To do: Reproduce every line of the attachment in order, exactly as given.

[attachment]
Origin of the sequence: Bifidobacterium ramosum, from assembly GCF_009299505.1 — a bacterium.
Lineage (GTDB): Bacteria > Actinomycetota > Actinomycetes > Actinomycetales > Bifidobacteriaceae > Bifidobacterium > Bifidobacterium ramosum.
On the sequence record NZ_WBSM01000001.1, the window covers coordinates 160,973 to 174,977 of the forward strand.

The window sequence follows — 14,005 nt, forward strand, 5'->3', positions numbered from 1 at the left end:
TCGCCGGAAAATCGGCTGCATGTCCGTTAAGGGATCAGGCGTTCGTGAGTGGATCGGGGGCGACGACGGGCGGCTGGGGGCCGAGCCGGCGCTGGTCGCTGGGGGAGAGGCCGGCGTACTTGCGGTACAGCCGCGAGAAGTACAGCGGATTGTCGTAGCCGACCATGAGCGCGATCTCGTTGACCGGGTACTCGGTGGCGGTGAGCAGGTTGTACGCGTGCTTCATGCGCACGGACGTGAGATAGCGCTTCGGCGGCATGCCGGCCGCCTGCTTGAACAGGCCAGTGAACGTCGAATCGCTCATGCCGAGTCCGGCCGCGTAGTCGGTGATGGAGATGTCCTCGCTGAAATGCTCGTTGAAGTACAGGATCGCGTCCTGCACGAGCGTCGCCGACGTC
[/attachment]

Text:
Origin of the sequence: Bifidobacterium ramosum, from assembly GCF_009299505.1 — a bacterium.
Lineage (GTDB): Bacteria > Actinomycetota > Actinomycetes > Actinomycetales > Bifidobacteriaceae > Bifidobacterium > Bifidobacterium ramosum.
On the sequence record NZ_WBSM01000001.1, the window covers coordinates 160,973 to 174,977 of the forward strand.

The window sequence follows — 14,005 nt, forward strand, 5'->3', positions numbered from 1 at the left end:
TCGCCGGAAAATCGGCTGCATGTCCGTTAAGGGATCAGGCGTTCGTGAGTGGATCGGGGGCGACGACGGGCGGCTGGGGGCCGAGCCGGCGCTGGTCGCTGGGGGAGAGGCCGGCGTACTTGCGGTACAGCCGCGAGAAGTACAGCGGATTGTCGTAGCCGACCATGAGCGCGATCTCGTTGACCGGGTACTCGGTGGCGGTGAGCAGGTTGTACGCGTGCTTCATGCGCACGGACGTGAGATAGCGCTTCGGCGGCATGCCGGCCGCCTGCTTGAACAGGCCAGTGAACGTCGAATCGCTCATGCCGAGTCCGGCCGCGTAGTCGGTGATGGAGATGTCCTCGCTGAAATGCTCGTTGAAGTACAGGATCGCGTCCTGCACGAGCGTCGCCGACGTC